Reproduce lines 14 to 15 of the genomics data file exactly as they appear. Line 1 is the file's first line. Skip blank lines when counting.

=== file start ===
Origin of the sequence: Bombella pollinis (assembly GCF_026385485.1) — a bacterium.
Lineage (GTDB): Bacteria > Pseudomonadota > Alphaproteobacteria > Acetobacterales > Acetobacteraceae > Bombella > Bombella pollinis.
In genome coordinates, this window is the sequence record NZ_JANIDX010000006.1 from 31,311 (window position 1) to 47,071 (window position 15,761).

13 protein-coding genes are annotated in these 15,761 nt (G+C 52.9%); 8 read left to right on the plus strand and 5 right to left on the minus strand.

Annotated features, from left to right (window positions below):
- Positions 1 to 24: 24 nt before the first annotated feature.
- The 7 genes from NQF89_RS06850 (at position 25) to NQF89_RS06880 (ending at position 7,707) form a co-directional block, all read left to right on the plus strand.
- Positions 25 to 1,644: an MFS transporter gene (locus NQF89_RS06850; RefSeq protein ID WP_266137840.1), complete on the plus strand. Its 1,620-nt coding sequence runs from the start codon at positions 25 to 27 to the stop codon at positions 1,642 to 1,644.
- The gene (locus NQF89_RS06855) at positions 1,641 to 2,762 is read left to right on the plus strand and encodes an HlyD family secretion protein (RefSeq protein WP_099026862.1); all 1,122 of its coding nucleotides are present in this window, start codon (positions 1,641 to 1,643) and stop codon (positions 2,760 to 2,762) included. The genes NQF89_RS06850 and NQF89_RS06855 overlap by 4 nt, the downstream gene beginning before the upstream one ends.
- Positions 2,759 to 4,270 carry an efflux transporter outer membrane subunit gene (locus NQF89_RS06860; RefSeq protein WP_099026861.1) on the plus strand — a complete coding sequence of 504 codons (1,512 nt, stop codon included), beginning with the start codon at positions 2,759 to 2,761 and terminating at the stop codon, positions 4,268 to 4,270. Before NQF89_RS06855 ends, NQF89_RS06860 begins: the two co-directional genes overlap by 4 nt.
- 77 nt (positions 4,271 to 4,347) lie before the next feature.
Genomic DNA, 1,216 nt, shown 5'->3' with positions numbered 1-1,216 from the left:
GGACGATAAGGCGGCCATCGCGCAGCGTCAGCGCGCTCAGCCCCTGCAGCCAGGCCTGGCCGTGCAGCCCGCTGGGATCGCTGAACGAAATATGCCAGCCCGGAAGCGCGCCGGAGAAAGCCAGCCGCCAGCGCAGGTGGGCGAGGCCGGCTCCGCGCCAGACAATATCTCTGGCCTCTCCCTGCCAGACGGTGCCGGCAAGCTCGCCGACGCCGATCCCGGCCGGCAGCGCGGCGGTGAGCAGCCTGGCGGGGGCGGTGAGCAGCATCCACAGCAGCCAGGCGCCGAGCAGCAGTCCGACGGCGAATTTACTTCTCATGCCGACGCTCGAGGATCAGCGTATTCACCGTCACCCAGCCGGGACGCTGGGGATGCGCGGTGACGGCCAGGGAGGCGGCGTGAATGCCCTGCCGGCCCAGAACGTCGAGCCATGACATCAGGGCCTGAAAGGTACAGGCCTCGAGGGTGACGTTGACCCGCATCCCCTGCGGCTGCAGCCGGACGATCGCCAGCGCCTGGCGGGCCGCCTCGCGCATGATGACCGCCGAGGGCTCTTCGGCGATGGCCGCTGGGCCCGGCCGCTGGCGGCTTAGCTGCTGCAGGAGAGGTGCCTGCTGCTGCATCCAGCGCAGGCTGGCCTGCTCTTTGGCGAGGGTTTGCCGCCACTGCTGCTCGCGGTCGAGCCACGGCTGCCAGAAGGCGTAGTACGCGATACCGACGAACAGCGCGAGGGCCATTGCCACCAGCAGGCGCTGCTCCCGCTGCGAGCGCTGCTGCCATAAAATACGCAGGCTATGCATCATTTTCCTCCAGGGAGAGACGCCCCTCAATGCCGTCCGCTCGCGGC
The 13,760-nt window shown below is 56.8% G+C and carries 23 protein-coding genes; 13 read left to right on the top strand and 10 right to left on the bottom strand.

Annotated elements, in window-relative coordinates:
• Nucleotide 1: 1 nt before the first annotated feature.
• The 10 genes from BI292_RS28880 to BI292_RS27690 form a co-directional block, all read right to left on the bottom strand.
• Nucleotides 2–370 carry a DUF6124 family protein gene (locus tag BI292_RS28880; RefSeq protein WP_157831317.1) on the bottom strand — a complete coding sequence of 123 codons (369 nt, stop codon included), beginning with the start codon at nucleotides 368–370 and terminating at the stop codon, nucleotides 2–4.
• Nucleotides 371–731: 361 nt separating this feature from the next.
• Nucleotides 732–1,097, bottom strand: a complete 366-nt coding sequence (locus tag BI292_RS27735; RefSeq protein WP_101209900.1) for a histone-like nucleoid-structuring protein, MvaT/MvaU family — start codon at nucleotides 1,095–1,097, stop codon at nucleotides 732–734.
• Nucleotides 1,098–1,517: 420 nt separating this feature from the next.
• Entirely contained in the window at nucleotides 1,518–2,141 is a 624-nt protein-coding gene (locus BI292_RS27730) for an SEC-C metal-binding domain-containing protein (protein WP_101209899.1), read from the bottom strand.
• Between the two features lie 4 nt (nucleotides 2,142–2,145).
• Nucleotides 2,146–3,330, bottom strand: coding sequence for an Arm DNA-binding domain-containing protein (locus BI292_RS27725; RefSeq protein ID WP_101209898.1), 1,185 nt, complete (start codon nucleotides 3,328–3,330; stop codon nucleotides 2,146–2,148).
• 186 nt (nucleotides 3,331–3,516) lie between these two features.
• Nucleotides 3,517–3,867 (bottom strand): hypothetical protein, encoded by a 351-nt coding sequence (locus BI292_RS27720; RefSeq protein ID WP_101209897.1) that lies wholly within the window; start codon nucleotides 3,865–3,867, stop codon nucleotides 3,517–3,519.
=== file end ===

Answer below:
The 13,760-nt window shown below is 56.8% G+C and carries 23 protein-coding genes; 13 read left to right on the top strand and 10 right to left on the bottom strand.

Annotated elements, in window-relative coordinates: